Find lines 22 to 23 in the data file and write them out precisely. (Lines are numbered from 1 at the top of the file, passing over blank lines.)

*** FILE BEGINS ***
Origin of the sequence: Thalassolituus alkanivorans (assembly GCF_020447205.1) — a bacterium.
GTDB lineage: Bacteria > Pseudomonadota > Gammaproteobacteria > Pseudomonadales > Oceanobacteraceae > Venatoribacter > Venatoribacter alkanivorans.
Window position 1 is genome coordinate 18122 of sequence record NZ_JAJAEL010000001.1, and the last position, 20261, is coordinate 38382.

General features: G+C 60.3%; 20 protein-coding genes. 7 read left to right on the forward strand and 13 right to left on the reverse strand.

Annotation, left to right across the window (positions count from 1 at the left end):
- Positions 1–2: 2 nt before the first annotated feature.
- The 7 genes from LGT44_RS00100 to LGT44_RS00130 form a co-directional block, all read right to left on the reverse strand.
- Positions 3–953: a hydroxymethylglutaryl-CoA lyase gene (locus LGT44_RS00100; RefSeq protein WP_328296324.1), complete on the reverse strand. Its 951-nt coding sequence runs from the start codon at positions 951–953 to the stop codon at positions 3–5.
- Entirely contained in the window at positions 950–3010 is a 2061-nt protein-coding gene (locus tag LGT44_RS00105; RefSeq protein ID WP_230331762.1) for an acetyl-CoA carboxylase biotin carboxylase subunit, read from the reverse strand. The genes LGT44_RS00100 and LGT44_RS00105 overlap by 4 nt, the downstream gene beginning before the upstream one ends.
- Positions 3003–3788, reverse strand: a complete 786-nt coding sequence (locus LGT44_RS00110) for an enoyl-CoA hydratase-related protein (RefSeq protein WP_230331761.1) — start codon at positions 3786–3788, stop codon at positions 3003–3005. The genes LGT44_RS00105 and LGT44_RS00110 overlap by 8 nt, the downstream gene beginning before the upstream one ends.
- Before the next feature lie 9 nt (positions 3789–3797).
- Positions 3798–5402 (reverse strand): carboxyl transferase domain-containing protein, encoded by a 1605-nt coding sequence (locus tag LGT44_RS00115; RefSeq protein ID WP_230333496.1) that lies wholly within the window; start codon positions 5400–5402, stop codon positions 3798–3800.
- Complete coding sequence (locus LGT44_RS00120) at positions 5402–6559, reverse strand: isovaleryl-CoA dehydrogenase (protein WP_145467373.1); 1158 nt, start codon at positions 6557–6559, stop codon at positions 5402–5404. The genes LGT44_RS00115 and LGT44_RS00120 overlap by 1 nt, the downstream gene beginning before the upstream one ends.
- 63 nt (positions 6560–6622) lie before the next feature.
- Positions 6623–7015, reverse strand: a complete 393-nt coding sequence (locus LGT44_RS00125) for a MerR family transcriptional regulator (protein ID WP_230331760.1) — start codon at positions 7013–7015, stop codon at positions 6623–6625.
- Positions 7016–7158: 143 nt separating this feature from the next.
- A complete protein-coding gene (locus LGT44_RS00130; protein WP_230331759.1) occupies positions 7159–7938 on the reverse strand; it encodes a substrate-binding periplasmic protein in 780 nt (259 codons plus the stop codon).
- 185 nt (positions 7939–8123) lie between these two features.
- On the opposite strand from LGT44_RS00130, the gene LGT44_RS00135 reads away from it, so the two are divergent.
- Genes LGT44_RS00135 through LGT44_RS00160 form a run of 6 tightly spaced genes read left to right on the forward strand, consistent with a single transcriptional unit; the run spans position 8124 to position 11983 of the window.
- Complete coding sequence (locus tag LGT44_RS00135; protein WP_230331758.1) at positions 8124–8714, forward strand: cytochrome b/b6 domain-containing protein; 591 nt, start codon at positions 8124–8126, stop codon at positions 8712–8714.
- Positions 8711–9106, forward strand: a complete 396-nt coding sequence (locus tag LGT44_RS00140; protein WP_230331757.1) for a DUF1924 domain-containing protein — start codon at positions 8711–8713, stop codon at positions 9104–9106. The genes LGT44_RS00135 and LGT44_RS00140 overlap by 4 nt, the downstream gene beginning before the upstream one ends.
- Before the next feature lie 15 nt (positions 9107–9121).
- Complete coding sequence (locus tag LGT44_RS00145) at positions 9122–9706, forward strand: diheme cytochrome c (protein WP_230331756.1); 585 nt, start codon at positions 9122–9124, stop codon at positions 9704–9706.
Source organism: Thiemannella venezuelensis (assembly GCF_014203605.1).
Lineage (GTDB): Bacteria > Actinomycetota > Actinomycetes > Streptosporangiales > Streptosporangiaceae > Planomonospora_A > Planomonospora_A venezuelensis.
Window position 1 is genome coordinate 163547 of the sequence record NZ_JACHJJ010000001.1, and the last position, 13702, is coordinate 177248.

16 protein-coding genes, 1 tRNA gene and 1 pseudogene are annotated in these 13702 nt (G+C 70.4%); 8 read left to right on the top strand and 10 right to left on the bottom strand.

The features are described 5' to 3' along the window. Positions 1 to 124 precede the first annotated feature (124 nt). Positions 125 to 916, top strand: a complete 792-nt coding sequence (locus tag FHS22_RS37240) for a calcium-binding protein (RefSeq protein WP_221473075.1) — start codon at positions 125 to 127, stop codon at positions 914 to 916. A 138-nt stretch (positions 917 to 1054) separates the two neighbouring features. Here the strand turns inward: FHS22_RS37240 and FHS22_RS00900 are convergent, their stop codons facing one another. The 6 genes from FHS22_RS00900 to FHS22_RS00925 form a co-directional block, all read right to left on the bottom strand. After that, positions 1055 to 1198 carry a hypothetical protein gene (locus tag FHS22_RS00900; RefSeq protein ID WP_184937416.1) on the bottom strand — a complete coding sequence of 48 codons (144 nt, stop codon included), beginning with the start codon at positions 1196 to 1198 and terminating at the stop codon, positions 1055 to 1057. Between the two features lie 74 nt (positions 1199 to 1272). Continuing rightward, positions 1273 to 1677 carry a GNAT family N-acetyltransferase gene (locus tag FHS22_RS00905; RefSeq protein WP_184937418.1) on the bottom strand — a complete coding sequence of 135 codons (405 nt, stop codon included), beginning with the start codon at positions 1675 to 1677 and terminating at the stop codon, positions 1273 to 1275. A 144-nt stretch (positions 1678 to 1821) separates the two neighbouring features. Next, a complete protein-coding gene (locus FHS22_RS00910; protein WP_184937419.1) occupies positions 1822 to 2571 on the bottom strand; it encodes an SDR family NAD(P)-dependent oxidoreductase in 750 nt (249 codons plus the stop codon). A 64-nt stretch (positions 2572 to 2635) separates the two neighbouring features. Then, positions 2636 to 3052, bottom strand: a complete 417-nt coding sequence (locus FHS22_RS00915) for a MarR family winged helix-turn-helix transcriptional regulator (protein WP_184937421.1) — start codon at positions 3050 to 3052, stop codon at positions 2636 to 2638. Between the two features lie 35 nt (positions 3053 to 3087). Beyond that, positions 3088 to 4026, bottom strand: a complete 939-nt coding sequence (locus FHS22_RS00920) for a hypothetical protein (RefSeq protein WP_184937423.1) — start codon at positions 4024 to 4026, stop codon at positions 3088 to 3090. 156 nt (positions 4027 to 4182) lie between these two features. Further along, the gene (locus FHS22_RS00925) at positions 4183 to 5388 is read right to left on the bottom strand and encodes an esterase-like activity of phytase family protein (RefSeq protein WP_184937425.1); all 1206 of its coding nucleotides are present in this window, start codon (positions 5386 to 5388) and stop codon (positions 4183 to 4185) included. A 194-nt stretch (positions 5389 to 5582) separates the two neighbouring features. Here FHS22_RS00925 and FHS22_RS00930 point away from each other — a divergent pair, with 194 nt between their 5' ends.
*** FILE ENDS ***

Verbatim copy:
- Positions 8711–9106, forward strand: a complete 396-nt coding sequence (locus tag LGT44_RS00140; protein WP_230331757.1) for a DUF1924 domain-containing protein — start codon at positions 8711–8713, stop codon at positions 9104–9106. The genes LGT44_RS00135 and LGT44_RS00140 overlap by 4 nt, the downstream gene beginning before the upstream one ends.
- Before the next feature lie 15 nt (positions 9107–9121).